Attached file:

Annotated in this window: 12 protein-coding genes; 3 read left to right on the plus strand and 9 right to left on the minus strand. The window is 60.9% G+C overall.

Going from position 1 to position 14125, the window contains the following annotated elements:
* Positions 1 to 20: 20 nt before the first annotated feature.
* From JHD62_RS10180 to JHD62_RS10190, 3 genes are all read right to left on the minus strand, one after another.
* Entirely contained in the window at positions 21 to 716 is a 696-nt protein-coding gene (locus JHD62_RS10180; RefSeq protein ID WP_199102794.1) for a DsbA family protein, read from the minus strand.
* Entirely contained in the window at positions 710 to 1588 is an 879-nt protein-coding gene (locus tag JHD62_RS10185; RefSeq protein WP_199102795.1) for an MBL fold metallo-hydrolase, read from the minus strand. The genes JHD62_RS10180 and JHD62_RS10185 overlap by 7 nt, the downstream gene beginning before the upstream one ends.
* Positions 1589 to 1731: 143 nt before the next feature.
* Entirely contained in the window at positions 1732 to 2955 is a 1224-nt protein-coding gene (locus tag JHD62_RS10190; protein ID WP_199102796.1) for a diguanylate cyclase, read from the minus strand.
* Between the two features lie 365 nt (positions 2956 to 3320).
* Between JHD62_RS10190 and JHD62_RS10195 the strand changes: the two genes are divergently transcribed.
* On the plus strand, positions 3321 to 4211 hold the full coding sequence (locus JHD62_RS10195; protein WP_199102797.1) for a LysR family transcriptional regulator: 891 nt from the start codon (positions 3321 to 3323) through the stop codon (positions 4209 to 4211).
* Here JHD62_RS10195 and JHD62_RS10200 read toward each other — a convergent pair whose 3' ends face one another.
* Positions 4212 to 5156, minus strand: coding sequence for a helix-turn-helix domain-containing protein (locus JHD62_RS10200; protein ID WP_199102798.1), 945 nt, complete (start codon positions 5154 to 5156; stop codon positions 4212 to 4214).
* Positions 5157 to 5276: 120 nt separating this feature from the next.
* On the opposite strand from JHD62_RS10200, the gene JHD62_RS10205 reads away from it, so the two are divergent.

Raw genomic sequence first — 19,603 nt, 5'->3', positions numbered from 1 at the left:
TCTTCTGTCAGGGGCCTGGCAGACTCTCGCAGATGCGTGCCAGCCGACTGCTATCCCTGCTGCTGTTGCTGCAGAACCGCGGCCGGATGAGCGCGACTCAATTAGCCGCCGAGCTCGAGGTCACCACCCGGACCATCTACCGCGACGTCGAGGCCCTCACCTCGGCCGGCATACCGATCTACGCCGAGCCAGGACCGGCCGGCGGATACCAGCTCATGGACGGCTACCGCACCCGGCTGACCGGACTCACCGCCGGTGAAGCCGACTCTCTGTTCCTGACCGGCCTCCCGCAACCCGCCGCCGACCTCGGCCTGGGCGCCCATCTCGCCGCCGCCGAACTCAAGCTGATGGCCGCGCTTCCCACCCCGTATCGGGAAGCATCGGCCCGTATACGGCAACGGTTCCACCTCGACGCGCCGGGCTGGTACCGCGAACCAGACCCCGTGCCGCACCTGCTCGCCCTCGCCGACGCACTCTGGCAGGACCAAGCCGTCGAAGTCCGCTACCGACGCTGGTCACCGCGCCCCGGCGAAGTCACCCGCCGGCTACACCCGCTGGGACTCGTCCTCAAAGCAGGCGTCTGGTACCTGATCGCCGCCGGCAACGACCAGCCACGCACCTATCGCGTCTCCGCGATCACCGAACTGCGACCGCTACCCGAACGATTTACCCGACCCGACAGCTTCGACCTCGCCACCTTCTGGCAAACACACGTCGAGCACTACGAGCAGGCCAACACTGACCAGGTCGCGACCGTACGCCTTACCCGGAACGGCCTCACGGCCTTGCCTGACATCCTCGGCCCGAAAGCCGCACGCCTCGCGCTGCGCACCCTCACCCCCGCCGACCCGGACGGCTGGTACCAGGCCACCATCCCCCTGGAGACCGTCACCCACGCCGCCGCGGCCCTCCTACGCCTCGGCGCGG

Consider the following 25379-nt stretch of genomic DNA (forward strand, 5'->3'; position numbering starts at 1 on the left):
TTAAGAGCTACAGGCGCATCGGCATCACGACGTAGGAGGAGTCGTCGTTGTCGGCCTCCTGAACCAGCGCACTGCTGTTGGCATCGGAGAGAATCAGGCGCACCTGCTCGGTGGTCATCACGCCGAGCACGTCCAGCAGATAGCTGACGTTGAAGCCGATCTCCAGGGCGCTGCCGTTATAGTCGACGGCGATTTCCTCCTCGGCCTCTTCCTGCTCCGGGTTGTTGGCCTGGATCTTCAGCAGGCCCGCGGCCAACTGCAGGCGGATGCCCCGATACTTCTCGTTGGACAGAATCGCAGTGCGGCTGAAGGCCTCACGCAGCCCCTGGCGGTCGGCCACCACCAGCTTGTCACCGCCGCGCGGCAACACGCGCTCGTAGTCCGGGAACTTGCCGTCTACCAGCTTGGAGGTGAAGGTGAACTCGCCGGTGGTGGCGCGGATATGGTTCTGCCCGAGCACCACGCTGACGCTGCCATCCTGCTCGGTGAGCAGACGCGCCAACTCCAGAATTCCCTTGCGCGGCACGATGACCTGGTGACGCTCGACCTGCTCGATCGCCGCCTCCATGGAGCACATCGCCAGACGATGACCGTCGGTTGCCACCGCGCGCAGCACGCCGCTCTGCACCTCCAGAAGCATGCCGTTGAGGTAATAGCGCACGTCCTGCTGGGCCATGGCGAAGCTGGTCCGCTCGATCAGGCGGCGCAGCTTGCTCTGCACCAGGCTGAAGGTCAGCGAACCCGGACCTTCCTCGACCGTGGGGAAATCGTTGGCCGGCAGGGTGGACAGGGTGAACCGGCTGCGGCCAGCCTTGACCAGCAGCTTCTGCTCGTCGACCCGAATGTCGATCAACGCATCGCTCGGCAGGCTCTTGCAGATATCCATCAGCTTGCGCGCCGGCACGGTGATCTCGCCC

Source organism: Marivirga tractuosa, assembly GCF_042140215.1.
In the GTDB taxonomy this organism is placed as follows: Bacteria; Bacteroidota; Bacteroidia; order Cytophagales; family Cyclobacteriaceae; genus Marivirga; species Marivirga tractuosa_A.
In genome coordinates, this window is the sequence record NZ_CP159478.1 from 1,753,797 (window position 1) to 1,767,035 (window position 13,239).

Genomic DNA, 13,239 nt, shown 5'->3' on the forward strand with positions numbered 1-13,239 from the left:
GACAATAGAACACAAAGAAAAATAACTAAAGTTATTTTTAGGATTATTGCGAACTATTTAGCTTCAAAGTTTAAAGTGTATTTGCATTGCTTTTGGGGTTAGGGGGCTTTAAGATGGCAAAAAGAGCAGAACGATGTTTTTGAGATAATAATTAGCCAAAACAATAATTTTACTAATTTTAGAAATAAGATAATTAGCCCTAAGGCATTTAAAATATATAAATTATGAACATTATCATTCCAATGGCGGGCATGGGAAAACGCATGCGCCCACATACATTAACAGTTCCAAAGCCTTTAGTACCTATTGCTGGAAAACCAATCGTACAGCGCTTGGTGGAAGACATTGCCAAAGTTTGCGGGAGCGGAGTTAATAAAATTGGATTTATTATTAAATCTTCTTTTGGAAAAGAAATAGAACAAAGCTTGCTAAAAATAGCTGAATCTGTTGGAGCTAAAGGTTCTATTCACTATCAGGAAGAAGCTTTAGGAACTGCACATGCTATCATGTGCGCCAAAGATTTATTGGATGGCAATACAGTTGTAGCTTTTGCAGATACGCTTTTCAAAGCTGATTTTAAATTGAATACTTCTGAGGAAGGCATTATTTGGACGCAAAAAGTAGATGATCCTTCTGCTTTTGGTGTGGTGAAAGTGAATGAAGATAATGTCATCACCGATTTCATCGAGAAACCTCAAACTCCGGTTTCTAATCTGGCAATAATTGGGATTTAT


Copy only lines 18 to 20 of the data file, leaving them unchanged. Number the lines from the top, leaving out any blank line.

Consider the following 25379-nt stretch of genomic DNA (forward strand, 5'->3'; position numbering starts at 1 on the left):
TTAAGAGCTACAGGCGCATCGGCATCACGACGTAGGAGGAGTCGTCGTTGTCGGCCTCCTGAACCAGCGCACTGCTGTTGGCATCGGAGAGAATCAGGCGCACCTGCTCGGTGGTCATCACGCCGAGCACGTCCAGCAGATAGCTGACGTTGAAGCCGATCTCCAGGGCGCTGCCGTTATAGTCGACGGCGATTTCCTCCTCGGCCTCTTCCTGCTCCGGGTTGTTGGCCTGGATCTTCAGCAGGCCCGCGGCCAACTGCAGGCGGATGCCCCGATACTTCTCGTTGGACAGAATCGCAGTGCGGCTGAAGGCCTCACGCAGCCCCTGGCGGTCGGCCACCACCAGCTTGTCACCGCCGCGCGGCAACACGCGCTCGTAGTCCGGGAACTTGCCGTCTACCAGCTTGGAGGTGAAGGTGAACTCGCCGGTGGTGGCGCGGATATGGTTCTGCCCGAGCACCACGCTGACGCTGCCATCCTGCTCGGTGAGCAGACGCGCCAACTCCAGAATTCCCTTGCGCGGCACGATGACCTGGTGACGCTCGACCTGCTCGATCGCCGCCTCCATGGAGCACATCGCCAGACGATGACCGTCGGTTGCCACCGCGCGCAGCACGCCGCTCTGCACCTCCAGAAGCATGCCGTTGAGGTAATAGCGCACGTCCTGCTGGGCCATGGCGAAGCTGGTCCGCTCGATCAGGCGGCGCAGCTTGCTCTGCACCAGGCTGAAGGTCAGCGAACCCGGACCTTCCTCGACCGTGGGGAAATCGTTGGCCGGCAGGGTGGACAGGGTGAACCGGCTGCGGCCAGCCTTGACCAGCAGCTTCTGCTCGTCGACCCGAATGTCGATCAACGCATCGCTCGGCAGGCTCTTGCAGATATCCATCAGCTTGCGCGCCGGCACGGTGATCTCGCCC

Source organism: Marivirga tractuosa, assembly GCF_042140215.1.